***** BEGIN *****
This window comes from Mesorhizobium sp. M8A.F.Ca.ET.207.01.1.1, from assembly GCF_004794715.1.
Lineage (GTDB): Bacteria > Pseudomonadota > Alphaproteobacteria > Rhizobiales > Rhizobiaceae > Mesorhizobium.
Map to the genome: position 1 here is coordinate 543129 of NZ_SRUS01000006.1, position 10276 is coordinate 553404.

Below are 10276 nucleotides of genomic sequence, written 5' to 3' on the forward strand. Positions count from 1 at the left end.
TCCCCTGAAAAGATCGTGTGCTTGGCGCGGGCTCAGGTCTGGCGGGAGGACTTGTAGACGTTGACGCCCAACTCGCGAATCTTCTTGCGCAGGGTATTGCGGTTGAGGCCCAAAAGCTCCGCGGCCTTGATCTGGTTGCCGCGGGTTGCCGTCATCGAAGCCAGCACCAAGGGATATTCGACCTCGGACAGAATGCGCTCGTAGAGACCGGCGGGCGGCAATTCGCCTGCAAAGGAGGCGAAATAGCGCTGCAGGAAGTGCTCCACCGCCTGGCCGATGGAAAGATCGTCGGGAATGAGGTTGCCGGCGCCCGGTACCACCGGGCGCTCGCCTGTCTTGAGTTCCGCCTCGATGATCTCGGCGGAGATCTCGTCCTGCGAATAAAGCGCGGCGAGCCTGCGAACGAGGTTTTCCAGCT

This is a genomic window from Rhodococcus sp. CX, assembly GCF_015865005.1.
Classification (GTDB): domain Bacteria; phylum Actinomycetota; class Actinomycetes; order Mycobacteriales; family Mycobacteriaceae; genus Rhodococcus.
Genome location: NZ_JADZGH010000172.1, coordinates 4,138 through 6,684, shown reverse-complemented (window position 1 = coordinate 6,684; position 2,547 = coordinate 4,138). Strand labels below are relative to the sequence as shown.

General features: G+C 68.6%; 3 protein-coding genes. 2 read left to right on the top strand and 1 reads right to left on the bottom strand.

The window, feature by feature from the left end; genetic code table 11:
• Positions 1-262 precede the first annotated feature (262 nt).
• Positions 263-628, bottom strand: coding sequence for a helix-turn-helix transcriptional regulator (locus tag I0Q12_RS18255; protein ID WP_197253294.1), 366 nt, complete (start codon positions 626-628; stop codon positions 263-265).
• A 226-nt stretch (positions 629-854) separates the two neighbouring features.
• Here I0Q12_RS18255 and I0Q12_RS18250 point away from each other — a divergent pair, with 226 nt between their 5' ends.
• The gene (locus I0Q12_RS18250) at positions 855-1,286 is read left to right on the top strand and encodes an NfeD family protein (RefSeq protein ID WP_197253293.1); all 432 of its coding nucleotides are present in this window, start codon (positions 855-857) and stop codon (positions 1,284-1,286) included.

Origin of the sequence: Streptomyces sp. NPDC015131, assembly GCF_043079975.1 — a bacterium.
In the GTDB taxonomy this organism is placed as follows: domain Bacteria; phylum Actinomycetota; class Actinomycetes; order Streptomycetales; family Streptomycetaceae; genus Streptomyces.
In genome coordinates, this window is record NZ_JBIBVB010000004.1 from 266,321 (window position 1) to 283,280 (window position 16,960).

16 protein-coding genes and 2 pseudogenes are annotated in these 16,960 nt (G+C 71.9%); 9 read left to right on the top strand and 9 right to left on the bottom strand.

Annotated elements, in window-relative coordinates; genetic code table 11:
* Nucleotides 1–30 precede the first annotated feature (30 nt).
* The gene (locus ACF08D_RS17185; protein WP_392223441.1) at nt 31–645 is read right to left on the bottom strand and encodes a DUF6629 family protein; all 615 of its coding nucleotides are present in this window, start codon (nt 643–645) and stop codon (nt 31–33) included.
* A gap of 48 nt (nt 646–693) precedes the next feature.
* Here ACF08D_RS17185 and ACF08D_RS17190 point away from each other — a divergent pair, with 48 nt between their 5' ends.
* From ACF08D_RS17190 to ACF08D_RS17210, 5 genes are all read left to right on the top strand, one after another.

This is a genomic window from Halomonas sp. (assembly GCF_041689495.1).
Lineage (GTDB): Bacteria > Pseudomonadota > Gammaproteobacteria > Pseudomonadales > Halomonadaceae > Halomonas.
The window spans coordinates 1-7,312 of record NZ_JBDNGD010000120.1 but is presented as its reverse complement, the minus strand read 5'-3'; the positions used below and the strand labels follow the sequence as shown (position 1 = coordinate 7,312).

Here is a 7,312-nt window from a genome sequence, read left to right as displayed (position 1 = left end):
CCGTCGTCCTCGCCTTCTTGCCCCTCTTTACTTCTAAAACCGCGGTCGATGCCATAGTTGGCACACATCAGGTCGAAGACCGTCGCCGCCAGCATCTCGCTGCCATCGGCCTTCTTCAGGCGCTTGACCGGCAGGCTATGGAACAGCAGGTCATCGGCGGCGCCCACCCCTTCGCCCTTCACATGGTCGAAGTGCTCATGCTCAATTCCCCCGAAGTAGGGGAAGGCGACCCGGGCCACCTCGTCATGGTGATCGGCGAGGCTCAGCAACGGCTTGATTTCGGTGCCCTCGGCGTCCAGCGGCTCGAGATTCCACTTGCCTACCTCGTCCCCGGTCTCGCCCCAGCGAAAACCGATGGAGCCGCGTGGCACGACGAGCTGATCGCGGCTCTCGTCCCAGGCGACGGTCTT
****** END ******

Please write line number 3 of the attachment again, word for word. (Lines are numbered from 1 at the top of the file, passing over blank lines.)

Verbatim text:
Map to the genome: position 1 here is coordinate 543129 of NZ_SRUS01000006.1, position 10276 is coordinate 553404.